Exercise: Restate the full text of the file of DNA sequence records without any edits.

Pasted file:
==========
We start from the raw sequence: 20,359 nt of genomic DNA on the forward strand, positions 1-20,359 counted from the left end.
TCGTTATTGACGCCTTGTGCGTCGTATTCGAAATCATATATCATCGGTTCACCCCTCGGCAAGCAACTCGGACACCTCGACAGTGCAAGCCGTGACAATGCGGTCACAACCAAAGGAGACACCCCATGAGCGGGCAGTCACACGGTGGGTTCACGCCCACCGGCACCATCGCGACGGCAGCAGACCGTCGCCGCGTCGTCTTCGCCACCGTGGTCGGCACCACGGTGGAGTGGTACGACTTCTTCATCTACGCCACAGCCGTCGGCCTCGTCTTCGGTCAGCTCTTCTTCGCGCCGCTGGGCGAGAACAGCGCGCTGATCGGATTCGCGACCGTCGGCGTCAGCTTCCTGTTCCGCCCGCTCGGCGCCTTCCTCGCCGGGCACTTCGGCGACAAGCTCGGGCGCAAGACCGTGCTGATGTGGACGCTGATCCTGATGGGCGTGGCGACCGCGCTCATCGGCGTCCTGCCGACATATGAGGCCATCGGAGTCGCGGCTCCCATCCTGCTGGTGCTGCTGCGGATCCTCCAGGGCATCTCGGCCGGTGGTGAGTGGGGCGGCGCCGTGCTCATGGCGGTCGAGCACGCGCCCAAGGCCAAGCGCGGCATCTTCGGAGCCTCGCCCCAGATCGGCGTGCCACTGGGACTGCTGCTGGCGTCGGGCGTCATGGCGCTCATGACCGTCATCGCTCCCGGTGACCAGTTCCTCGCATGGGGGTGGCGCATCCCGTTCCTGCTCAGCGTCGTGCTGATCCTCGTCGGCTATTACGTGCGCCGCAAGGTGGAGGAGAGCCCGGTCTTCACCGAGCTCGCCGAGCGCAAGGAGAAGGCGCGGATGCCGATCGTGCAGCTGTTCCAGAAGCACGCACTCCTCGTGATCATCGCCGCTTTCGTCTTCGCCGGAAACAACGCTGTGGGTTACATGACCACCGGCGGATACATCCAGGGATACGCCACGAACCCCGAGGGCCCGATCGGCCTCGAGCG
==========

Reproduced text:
We start from the raw sequence: 20,359 nt of genomic DNA on the forward strand, positions 1-20,359 counted from the left end.
TCGTTATTGACGCCTTGTGCGTCGTATTCGAAATCATATATCATCGGTTCACCCCTCGGCAAGCAACTCGGACACCTCGACAGTGCAAGCCGTGACAATGCGGTCACAACCAAAGGAGACACCCCATGAGCGGGCAGTCACACGGTGGGTTCACGCCCACCGGCACCATCGCGACGGCAGCAGACCGTCGCCGCGTCGTCTTCGCCACCGTGGTCGGCACCACGGTGGAGTGGTACGACTTCTTCATCTACGCCACAGCCGTCGGCCTCGTCTTCGGTCAGCTCTTCTTCGCGCCGCTGGGCGAGAACAGCGCGCTGATCGGATTCGCGACCGTCGGCGTCAGCTTCCTGTTCCGCCCGCTCGGCGCCTTCCTCGCCGGGCACTTCGGCGACAAGCTCGGGCGCAAGACCGTGCTGATGTGGACGCTGATCCTGATGGGCGTGGCGACCGCGCTCATCGGCGTCCTGCCGACATATGAGGCCATCGGAGTCGCGGCTCCCATCCTGCTGGTGCTGCTGCGGATCCTCCAGGGCATCTCGGCCGGTGGTGAGTGGGGCGGCGCCGTGCTCATGGCGGTCGAGCACGCGCCCAAGGCCAAGCGCGGCATCTTCGGAGCCTCGCCCCAGATCGGCGTGCCACTGGGACTGCTGCTGGCGTCGGGCGTCATGGCGCTCATGACCGTCATCGCTCCCGGTGACCAGTTCCTCGCATGGGGGTGGCGCATCCCGTTCCTGCTCAGCGTCGTGCTGATCCTCGTCGGCTATTACGTGCGCCGCAAGGTGGAGGAGAGCCCGGTCTTCACCGAGCTCGCCGAGCGCAAGGAGAAGGCGCGGATGCCGATCGTGCAGCTGTTCCAGAAGCACGCACTCCTCGTGATCATCGCCGCTTTCGTCTTCGCCGGAAACAACGCTGTGGGTTACATGACCACCGGCGGATACATCCAGGGATACGCCACGAACCCCGAGGGCCCGATCGGCCTCGAGCG